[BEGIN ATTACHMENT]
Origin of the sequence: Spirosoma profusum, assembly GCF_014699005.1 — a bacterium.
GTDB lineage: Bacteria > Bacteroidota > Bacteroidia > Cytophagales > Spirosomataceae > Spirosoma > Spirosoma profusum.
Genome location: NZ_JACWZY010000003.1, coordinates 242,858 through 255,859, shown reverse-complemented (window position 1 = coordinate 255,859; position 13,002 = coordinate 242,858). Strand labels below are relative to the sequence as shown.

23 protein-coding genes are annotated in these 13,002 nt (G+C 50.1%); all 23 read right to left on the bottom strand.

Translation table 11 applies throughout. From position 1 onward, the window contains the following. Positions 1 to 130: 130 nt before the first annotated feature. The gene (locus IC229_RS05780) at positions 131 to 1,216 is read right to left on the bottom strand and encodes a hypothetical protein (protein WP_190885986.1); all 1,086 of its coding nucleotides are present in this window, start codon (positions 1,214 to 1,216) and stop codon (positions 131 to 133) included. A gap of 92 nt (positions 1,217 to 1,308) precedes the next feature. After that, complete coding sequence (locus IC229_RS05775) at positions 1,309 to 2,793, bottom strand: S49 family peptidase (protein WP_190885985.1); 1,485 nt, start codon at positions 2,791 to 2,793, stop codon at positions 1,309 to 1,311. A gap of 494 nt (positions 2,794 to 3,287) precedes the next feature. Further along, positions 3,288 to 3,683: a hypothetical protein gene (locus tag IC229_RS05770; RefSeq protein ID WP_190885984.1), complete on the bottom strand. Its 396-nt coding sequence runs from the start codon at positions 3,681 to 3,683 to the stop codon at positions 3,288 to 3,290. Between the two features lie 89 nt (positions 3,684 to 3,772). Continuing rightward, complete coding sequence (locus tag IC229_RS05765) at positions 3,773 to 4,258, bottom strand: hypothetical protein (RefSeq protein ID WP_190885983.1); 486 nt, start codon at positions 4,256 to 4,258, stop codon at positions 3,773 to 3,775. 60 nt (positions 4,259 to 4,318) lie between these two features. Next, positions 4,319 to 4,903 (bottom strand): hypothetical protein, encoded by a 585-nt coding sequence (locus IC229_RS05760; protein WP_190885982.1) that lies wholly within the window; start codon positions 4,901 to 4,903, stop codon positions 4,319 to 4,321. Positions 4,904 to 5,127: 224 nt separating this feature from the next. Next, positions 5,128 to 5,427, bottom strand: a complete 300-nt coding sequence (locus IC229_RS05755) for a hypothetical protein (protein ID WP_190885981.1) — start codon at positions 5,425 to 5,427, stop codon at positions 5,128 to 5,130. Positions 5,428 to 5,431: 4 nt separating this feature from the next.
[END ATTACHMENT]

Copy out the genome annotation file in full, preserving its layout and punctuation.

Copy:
Origin of the sequence: Spirosoma profusum, assembly GCF_014699005.1 — a bacterium.
GTDB lineage: Bacteria > Bacteroidota > Bacteroidia > Cytophagales > Spirosomataceae > Spirosoma > Spirosoma profusum.
Genome location: NZ_JACWZY010000003.1, coordinates 242,858 through 255,859, shown reverse-complemented (window position 1 = coordinate 255,859; position 13,002 = coordinate 242,858). Strand labels below are relative to the sequence as shown.

23 protein-coding genes are annotated in these 13,002 nt (G+C 50.1%); all 23 read right to left on the bottom strand.

Translation table 11 applies throughout. From position 1 onward, the window contains the following. Positions 1 to 130: 130 nt before the first annotated feature. The gene (locus IC229_RS05780) at positions 131 to 1,216 is read right to left on the bottom strand and encodes a hypothetical protein (protein WP_190885986.1); all 1,086 of its coding nucleotides are present in this window, start codon (positions 1,214 to 1,216) and stop codon (positions 131 to 133) included. A gap of 92 nt (positions 1,217 to 1,308) precedes the next feature. After that, complete coding sequence (locus IC229_RS05775) at positions 1,309 to 2,793, bottom strand: S49 family peptidase (protein WP_190885985.1); 1,485 nt, start codon at positions 2,791 to 2,793, stop codon at positions 1,309 to 1,311. A gap of 494 nt (positions 2,794 to 3,287) precedes the next feature. Further along, positions 3,288 to 3,683: a hypothetical protein gene (locus tag IC229_RS05770; RefSeq protein ID WP_190885984.1), complete on the bottom strand. Its 396-nt coding sequence runs from the start codon at positions 3,681 to 3,683 to the stop codon at positions 3,288 to 3,290. Between the two features lie 89 nt (positions 3,684 to 3,772). Continuing rightward, complete coding sequence (locus tag IC229_RS05765) at positions 3,773 to 4,258, bottom strand: hypothetical protein (RefSeq protein ID WP_190885983.1); 486 nt, start codon at positions 4,256 to 4,258, stop codon at positions 3,773 to 3,775. 60 nt (positions 4,259 to 4,318) lie between these two features. Next, positions 4,319 to 4,903 (bottom strand): hypothetical protein, encoded by a 585-nt coding sequence (locus IC229_RS05760; protein WP_190885982.1) that lies wholly within the window; start codon positions 4,901 to 4,903, stop codon positions 4,319 to 4,321. Positions 4,904 to 5,127: 224 nt separating this feature from the next. Next, positions 5,128 to 5,427, bottom strand: a complete 300-nt coding sequence (locus IC229_RS05755) for a hypothetical protein (protein ID WP_190885981.1) — start codon at positions 5,425 to 5,427, stop codon at positions 5,128 to 5,130. Positions 5,428 to 5,431: 4 nt separating this feature from the next.